If your home in New York sells at a foreclosure sale for less than you owe on your mortgage loan, you might be on the hook to pay a deficiency judgment. However, under certain circumstances—like if the foreclosing bank doesn't go after a deficiency judgment within a specific amount of time following the foreclosure sale—you won't have to pay the deficiency balance. Also, even in cases where the bank does get a deficiency judgment, the court can limit the amount.
Read on to learn what a deficiency judgment is, when your mortgage bank can collect one against you in New York, and what happens to the deficiency in a short sale or a deed in lieu of foreclosure.
In a foreclosure, the total debt that the borrower owes sometimes exceeds the foreclosure sale price. The difference between the total debt and the sale price is called a "deficiency."
Example. Say the total amount you owe on your mortgage loan—including outstanding principal, interest, fees, and costs—is $500,000. But your home sells for just $450,000 at the foreclosure sale. The deficiency is $50,000.
In some states, the bank can seek a personal judgment (called a "deficiency judgment") against the debtor to recover the deficiency. Generally, once the bank gets a deficiency judgment against you, it may collect this amount—in our example, $50,000—through conventional collection methods, like garnishing your wages or levying your bank account.
Under New York law, the bank may obtain a deficiency judgment against the borrower—subject to some limitations. (N.Y. Real Prop. Act. Law § 1371).
The bank must ask for a deficiency judgment within 90 days after consummation of the foreclosure sale. (The sale is consummated when the deed is delivered to the purchaser.) This time period effectively acts as a statute of limitations. (N.Y. Real Prop. Act. Law § 1371(2)).
A request for a deficiency judgment is made at the same time the bank files a motion for an order confirming the sale. (N.Y. Real Prop. Act. Law § 1371(2)).
The deficiency is also limited by the fair market value of the property, which the court determines. (N.Y. Real Prop. Act. Law § 1371(2)).
Example: If the total debt is $500,000 and the bank bids $450,000 at the foreclosure sale and purchases the property, the deficiency is $50,000. Generally, this means the bank could get a deficiency judgment for $50,000 and then collect that amount from the borrower. But if the court determines that the fair market value of the property is really $475,000, the bank could get a deficiency judgment in the amount of just $25,000.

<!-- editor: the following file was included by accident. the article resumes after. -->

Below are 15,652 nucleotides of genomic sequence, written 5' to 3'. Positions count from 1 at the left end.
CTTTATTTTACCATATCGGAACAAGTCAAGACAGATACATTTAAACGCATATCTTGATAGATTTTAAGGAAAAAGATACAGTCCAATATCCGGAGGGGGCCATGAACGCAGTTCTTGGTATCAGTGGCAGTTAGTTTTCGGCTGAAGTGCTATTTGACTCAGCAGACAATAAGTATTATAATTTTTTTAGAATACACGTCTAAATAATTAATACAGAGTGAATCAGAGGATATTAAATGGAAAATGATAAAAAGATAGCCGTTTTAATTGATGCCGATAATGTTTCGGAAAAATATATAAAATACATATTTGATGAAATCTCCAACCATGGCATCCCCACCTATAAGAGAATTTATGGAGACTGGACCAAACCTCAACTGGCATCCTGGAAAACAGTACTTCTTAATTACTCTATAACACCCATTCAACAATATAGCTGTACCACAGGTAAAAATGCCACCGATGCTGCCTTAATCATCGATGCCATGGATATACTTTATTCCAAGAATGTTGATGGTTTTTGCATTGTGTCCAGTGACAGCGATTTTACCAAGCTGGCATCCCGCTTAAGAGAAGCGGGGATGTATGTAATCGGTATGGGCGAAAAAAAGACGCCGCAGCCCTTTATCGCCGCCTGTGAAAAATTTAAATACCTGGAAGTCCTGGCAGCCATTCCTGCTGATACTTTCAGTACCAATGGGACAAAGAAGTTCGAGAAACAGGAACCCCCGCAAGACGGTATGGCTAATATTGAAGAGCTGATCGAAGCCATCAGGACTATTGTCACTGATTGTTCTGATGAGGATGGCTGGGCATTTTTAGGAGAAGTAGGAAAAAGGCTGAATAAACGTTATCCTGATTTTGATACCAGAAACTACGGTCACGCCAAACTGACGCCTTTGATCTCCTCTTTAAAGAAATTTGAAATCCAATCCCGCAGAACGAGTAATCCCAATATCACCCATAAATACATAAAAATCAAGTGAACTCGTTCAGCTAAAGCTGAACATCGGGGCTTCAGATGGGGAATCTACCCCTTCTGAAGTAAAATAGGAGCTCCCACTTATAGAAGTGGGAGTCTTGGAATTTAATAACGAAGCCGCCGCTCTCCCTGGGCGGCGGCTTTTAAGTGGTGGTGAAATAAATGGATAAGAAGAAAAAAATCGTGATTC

So, the amount of the deficiency is the total debt less the higher of the fair market value or the sales price.
A bank may obtain a deficiency judgment only if the complaint is personally served on the borrower or if the borrower enters an appearance in the foreclosure action. (N.Y. Real Prop. Act. Law § 1371(1)).
A short sale is when you sell your home for less than the total debt you owe, and the proceeds of the sale pay off a portion of the balance.
New York doesn't have a law that prevents a bank from getting a deficiency judgment following a short sale. To avoid a deficiency judgment entirely, a short sale agreement must expressly state that the bank waives its right to the deficiency. If the short sale agreement doesn't contain this waiver, the bank may file a lawsuit to get a deficiency judgment. Though, if the bank forgives the deficiency, you might face tax consequences.
A deed in lieu of foreclosure (deed in lieu) is when a bank agrees to accept a deed to the property instead of foreclosing to get the property's title. With a deed in lieu, the deficiency amount is the difference between the total debt and the fair market value of the home.
In New York, a bank can get a deficiency judgment following a deed in lieu. To avoid a deficiency judgment with a deed in lieu, the agreement must expressly state that the transaction completely satisfies the debt. If the deed in lieu agreement doesn't contain this provision, the bank may file a lawsuit to obtain a deficiency judgment against you. Again, if the bank forgives all or some of the debt, you might have a tax liability.
If you're facing a New York foreclosure, consider talking to a foreclosure lawyer. A lawyer might be able to successfully fight a deficiency judgment, negotiate a settlement to lower the deficiency, or help you avoid a deficiency judgment by arranging a loss mitigation option that fully satisfies your mortgage debt.
If you want more information about alternatives to foreclosure, a HUD-approved housing counselor is an excellent resource.